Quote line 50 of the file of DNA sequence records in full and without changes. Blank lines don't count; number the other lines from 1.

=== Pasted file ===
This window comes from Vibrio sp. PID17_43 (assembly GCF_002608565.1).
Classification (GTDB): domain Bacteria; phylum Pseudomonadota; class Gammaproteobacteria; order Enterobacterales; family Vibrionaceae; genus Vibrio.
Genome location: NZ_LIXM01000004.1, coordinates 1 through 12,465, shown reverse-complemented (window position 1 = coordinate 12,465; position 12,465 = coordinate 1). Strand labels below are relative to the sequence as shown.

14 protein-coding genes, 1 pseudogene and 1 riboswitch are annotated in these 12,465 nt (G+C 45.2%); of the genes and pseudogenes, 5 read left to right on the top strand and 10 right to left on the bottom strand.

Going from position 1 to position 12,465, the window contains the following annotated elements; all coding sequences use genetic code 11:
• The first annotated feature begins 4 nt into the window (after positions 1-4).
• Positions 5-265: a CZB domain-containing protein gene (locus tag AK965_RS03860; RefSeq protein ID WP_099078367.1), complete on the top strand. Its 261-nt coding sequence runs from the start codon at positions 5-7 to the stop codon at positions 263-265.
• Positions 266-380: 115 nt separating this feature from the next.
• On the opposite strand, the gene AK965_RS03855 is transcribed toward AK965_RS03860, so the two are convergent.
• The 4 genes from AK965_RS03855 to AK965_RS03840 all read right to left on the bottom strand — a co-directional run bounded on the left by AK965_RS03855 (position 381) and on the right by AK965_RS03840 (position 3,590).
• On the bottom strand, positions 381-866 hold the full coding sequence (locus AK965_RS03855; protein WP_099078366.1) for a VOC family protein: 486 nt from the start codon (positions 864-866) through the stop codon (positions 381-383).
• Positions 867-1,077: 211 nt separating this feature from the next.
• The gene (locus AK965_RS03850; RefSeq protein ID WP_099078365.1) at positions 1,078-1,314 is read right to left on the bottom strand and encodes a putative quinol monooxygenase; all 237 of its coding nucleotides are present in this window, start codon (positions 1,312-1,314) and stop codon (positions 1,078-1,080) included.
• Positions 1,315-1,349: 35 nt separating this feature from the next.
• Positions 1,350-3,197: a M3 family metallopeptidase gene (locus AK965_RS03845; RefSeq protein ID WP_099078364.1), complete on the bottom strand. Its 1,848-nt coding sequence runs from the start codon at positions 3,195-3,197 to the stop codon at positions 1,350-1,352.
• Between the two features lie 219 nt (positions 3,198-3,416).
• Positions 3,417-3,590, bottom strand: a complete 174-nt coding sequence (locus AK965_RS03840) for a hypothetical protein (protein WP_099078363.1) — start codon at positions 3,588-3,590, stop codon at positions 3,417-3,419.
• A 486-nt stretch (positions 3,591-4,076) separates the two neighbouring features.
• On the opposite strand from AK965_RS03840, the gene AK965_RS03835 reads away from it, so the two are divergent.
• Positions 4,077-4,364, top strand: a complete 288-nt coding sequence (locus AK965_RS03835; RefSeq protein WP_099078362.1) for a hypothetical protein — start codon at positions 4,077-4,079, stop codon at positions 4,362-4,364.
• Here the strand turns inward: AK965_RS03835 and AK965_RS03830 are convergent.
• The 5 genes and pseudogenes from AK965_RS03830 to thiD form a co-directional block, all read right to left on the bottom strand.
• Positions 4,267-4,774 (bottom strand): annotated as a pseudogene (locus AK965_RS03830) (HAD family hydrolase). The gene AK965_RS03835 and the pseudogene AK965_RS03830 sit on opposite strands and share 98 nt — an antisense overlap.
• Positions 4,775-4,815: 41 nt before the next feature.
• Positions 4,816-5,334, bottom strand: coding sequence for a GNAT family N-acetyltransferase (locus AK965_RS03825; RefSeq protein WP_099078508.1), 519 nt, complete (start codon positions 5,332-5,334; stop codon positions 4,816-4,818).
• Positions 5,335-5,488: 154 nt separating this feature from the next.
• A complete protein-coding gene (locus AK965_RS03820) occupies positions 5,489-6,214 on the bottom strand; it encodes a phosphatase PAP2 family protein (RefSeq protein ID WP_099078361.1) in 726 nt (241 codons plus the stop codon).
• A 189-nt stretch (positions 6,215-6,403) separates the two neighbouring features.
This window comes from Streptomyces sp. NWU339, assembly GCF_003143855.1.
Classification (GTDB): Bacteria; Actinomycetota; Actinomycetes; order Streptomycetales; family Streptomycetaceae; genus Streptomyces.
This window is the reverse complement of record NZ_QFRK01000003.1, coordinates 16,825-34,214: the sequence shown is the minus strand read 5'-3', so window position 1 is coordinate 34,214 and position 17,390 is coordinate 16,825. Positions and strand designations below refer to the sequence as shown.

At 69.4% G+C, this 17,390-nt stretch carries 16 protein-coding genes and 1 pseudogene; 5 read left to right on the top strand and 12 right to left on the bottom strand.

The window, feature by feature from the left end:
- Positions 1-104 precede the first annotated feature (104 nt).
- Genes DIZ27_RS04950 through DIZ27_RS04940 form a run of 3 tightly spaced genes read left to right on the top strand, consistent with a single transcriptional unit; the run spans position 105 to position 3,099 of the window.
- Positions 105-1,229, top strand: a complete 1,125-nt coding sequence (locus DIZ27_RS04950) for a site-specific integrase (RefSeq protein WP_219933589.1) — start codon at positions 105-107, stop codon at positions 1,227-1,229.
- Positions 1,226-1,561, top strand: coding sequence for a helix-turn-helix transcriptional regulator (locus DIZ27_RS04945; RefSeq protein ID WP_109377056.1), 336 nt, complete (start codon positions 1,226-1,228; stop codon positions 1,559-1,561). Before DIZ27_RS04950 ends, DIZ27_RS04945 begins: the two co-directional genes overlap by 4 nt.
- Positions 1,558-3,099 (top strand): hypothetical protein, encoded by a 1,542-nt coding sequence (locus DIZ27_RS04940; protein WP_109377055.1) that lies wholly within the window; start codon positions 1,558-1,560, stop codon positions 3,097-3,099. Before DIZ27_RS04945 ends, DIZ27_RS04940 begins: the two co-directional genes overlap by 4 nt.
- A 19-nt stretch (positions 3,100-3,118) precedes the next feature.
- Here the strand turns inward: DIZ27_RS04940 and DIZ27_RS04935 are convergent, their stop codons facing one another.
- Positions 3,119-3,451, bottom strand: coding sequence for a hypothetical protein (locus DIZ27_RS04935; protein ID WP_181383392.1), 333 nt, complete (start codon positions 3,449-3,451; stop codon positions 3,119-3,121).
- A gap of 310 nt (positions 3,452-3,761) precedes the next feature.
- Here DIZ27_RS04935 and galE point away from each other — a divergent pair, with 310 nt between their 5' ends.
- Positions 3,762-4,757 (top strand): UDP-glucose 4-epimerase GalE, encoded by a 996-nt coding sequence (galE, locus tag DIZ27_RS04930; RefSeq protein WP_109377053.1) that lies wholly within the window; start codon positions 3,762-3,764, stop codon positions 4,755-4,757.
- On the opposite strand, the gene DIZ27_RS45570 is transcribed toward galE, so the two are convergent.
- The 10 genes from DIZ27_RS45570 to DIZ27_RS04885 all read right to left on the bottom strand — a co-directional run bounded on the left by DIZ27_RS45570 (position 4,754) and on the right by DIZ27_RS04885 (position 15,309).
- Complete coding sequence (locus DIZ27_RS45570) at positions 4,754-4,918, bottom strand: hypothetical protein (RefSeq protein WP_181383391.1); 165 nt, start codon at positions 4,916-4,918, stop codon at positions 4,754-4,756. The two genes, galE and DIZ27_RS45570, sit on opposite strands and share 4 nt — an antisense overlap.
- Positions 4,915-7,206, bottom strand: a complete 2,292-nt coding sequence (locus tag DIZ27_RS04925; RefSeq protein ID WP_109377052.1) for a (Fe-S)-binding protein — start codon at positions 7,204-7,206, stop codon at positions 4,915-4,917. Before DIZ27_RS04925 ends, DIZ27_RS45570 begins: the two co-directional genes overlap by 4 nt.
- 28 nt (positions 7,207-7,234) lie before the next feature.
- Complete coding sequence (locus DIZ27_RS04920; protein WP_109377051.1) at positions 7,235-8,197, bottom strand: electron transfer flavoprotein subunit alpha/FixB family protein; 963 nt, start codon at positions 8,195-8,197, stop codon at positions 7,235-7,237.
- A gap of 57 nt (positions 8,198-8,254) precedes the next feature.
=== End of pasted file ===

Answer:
- Complete coding sequence (locus DIZ27_RS04920; protein WP_109377051.1) at positions 7,235-8,197, bottom strand: electron transfer flavoprotein subunit alpha/FixB family protein; 963 nt, start codon at positions 8,195-8,197, stop codon at positions 7,235-7,237.